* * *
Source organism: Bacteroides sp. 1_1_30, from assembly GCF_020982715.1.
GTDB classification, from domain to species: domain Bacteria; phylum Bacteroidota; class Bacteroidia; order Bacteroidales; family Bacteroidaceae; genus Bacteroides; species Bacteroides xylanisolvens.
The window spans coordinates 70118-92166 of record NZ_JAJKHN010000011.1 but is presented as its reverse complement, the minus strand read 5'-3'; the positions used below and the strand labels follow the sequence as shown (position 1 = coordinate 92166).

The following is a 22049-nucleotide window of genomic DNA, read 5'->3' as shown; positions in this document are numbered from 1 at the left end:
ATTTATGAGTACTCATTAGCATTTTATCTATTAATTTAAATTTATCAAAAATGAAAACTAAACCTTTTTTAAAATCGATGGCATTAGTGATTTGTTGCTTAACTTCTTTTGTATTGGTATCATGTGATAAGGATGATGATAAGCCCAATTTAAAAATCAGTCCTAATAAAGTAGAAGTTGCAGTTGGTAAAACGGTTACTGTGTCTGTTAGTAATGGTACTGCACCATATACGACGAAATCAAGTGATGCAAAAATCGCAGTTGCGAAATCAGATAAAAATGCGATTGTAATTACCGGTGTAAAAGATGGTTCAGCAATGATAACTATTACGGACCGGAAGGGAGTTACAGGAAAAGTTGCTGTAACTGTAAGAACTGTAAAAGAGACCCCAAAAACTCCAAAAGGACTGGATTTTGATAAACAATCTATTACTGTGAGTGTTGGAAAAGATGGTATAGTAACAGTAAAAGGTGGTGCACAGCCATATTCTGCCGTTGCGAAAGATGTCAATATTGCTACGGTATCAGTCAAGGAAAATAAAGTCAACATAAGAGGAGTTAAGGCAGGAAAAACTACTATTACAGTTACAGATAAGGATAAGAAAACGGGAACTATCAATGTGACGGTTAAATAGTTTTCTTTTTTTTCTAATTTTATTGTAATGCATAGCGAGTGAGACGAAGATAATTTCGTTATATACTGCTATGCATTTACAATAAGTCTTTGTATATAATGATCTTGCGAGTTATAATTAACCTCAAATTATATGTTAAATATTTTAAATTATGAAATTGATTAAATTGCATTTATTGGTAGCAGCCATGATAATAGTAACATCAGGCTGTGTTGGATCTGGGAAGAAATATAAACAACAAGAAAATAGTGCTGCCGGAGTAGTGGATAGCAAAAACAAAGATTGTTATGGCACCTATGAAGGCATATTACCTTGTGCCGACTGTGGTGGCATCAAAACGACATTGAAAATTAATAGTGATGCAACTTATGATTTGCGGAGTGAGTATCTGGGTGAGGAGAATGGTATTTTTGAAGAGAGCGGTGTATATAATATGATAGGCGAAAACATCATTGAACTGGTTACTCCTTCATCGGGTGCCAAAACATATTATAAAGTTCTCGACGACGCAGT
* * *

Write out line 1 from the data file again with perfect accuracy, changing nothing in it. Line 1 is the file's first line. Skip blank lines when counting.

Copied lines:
Source organism: Bacteroides sp. 1_1_30, from assembly GCF_020982715.1.